'Apes' own a piece of the Rock (of Gibraltar)
Wild ‘apes’ stole my snuggly! A macaque on Gibraltar snatches her toddler’s favorite toy and a woman finds out about Europe’s only wild primates.
'Baby' was pretty well-traveled for a stuffed giraffe. His matted fur, once yellow, was gray from hundreds of washes. His neck was floppy from being clutched tight in a tiny fist as he was dragged along on our journey. He was decorated with saffron-orangy splotches and streaks of faded purple, attesting to both the sampling of couscous in Morocco and wild mountain blackberries in Austria. His embroidered black eyes had seen a lot in a few short years. So had my 2-year-old son, Nakoa.Skip to next paragraph
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We prided ourselves on being prepared for any travel eventuality. But on our way to tour the Rock of Gibraltar, we discovered we hadn’t quite thought of everything.
Little-known residents of the famous mount awaited us, the tour operator explained: Europe’s only band of wild primates, the Barbary macaques. About 230 roam the upper Rock.
As we pulled up to the entrance to St. Michael’s Cave, we were warned that the macaques were “not shy.” Food items should be left behind. Nakoa grabbed “Baby” by its floppy neck, and we clambered out of our van. We all took a moment to stand and admire the distant view of Africa across the misty Mediterranean.
Then the unthinkable happened.
One of the large, wild macaques, seemingly oblivious to the camera-flashing crowd, darted over to Nakoa with one long hairy outstretched arm.
Together, we turned in shock and watched “Baby” disappear up the mountain in the arms of a wild “ape.”
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It turns out that Baby may have been an irresistible social prop. “I imagine a subdominant male saw your child as a monkey carrying a baby and wanted to have the baby in order to be able to gain a few points in the ladder of the hierarchy,” John Cortes explained to me later after I told him my story. He is the secretary-general of the organization that maintains the macaque feeding grounds. He immediately had an idea what the macaque was up to. “A subdominant male will be able to approach a dominant male provided it’s carrying a baby, whereas if it is not carrying a baby, it is going to be chased away. Holding the baby reduces the aggression towards that animal.”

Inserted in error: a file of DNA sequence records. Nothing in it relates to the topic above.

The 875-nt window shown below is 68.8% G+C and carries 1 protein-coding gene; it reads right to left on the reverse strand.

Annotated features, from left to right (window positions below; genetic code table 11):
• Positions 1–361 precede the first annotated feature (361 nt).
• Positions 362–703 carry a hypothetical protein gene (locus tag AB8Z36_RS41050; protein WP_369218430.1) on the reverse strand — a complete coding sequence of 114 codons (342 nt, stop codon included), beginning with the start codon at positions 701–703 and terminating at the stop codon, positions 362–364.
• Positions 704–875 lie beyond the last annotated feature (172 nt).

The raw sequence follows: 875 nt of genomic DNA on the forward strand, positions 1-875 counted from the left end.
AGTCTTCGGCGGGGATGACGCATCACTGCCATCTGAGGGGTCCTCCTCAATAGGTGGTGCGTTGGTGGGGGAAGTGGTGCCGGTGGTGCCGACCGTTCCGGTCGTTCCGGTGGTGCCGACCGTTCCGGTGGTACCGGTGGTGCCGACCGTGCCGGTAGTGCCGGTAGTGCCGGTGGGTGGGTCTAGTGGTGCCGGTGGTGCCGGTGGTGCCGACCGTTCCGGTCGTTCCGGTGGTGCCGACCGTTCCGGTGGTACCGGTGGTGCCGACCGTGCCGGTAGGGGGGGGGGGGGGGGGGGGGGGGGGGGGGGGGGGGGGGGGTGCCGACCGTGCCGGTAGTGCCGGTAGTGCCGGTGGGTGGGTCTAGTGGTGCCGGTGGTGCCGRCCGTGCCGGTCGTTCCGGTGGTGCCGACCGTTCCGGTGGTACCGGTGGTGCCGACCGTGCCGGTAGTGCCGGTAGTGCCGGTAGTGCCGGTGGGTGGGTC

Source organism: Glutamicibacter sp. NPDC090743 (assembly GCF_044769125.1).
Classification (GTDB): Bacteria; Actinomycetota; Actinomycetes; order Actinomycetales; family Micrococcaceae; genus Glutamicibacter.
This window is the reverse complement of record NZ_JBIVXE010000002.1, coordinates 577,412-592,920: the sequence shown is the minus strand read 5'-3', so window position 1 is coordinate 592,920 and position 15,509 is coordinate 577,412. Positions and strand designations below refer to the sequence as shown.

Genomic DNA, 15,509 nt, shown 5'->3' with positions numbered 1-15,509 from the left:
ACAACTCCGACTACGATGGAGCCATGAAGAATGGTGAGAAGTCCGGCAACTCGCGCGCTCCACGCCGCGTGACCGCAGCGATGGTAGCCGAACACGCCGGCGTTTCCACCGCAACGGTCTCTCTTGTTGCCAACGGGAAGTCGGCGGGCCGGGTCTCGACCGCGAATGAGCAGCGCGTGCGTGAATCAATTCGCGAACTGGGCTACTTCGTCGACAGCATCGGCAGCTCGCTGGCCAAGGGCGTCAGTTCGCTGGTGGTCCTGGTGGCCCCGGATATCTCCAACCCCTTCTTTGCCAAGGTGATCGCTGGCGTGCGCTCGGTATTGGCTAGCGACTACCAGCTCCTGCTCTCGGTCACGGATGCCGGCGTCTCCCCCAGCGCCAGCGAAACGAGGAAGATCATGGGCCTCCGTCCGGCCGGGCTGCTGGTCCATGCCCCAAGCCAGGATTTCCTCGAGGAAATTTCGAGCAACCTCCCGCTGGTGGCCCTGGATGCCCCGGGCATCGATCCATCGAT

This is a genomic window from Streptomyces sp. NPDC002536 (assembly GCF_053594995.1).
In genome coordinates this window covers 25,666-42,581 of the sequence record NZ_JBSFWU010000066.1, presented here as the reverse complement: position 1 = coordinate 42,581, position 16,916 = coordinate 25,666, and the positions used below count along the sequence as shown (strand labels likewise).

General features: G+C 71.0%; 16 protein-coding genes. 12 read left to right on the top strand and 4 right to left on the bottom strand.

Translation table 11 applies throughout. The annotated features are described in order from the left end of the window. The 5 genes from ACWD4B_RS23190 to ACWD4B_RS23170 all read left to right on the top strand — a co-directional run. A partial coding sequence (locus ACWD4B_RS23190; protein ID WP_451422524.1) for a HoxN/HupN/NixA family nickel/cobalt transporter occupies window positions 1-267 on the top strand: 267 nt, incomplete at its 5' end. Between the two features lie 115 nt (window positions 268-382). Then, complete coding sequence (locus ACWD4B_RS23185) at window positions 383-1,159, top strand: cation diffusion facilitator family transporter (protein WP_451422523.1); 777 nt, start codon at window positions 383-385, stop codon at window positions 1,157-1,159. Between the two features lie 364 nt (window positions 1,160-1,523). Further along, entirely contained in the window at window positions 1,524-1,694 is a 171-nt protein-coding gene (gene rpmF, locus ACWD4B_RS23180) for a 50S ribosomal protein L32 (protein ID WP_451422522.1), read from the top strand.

Still, Nakoa was inconsolable.
I managed to calm him with a bright. fake smile. I pretended to read from a quickly folded scrap of blank paper: “A man who lives high upon the mountain found Baby on the Rock! He says he heard we were traveling, so he thought it would be better to mail Baby to Grandma. She can take care of Baby and send him back when we get to our next stop!”
I was already devising a plan. I frantically called my mother in the US and begged her to buy a replacement giraffe, beat it up until the fur frayed, remove half the stuffing, grind dirt into it, and perhaps run it over with the car, before washing it a dozen times with diluted bleach ... and then mail it to us at our next stop.
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Though the Barbary macaques are known to the local population as “apes,” their vestigial tails make them monkeys. They range from 15 to 30 inches long and weigh up to about 30 lbs. Their fur ranges from yellow-gray to gray-brown. Their faces are dark pink.
Macaca sylvanus was the earliest offshoot of the 5.5 million-year-old genus Macaca. Today’s macaque is the only living non-Asiatic representative of the genus. They were in southern Europe 10,000 to 20,000 years ago. “They were probably wiped out by the last ice age,” Dr. Cortes says, “but it is just possible they were found in Europe in some refuge in the extreme south. That’s what gives some of us the romantic feeling that perhaps ours are descended from those European survivors.”